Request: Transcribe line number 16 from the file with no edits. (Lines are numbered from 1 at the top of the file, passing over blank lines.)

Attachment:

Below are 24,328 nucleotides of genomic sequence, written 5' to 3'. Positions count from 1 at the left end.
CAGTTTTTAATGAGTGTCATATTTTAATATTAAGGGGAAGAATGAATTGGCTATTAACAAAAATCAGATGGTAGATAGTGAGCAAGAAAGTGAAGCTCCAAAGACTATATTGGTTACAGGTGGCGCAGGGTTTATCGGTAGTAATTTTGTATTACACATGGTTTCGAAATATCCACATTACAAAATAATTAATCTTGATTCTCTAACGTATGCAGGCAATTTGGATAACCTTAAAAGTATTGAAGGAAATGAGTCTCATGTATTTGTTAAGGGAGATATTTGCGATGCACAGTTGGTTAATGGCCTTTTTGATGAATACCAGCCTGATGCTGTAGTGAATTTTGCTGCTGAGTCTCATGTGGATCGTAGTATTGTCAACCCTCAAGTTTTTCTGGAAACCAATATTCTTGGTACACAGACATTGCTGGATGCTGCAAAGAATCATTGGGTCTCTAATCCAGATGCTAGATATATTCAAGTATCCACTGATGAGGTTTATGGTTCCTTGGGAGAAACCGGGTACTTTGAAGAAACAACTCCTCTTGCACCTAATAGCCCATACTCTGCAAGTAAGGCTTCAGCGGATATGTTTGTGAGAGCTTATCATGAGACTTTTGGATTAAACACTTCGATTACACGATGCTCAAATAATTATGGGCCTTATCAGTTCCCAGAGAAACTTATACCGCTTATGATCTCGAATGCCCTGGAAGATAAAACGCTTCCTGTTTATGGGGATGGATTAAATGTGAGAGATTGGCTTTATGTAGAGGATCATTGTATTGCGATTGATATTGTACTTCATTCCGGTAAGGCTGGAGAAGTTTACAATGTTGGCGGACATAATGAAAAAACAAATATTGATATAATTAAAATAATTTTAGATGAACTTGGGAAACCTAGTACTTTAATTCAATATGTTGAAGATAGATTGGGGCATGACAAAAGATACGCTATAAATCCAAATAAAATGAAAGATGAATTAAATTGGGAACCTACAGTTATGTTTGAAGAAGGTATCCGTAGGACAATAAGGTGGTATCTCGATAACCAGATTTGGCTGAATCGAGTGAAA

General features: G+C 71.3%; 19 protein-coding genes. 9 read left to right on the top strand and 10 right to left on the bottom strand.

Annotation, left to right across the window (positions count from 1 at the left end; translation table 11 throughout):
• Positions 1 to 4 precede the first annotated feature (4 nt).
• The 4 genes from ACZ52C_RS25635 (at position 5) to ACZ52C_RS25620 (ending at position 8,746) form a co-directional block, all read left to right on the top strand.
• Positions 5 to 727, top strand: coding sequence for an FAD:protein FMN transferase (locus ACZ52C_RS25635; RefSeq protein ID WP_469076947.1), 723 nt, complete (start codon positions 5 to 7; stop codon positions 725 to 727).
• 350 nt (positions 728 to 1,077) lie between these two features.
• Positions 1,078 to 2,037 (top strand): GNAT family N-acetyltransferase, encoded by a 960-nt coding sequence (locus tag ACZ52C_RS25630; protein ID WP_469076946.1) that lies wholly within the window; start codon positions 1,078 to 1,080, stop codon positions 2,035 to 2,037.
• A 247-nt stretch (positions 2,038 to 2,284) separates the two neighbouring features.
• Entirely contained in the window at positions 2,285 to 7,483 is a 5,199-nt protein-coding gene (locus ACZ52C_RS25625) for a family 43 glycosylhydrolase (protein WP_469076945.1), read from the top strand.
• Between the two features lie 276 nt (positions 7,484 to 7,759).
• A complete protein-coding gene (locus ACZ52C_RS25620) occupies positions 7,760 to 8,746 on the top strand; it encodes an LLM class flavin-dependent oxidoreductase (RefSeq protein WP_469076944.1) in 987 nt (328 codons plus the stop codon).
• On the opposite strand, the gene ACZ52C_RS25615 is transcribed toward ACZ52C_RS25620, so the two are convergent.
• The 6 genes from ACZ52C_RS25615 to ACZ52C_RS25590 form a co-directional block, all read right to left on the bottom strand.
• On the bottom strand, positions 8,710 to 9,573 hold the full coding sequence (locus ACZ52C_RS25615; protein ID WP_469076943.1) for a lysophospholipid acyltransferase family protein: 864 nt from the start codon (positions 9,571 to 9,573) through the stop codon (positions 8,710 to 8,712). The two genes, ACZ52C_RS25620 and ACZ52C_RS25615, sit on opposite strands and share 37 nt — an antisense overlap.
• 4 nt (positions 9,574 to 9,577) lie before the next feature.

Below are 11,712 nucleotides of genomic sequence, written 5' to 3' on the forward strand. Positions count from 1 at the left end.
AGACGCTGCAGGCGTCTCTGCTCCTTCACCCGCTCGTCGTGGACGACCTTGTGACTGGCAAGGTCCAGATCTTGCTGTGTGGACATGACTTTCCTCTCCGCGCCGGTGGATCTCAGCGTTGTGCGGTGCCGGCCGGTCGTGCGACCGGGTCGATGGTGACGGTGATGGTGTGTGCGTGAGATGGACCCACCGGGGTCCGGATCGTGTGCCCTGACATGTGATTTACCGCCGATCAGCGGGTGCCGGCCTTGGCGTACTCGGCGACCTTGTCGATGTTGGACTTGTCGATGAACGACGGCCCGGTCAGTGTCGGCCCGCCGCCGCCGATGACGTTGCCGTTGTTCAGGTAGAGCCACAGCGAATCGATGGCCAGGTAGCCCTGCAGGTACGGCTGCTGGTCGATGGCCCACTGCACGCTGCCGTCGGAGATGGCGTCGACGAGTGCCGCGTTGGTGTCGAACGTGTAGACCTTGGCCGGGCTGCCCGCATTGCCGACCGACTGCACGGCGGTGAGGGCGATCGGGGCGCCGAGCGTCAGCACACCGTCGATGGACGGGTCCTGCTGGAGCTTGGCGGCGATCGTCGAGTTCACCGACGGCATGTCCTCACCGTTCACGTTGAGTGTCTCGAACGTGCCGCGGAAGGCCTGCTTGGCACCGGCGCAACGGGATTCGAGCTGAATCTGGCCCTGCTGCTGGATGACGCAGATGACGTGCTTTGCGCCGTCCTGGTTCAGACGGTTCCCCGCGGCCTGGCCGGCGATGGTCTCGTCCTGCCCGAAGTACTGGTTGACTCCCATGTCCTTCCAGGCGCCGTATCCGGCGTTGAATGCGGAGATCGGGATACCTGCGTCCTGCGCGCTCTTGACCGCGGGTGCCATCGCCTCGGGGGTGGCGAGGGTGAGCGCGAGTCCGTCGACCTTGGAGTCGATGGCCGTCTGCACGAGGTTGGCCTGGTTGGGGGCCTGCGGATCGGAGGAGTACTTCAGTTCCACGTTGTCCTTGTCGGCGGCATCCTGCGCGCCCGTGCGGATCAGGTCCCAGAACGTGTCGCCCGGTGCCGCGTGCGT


• On the bottom strand, positions 8,710 to 9,573 hold the full coding sequence (locus ACZ52C_RS25615; protein ID WP_469076943.1) for a lysophospholipid acyltransferase family protein: 864 nt from the start codon (positions 9,571 to 9,573) through the stop codon (positions 8,710 to 8,712). The two genes, ACZ52C_RS25620 and ACZ52C_RS25615, sit on opposite strands and share 37 nt — an antisense overlap.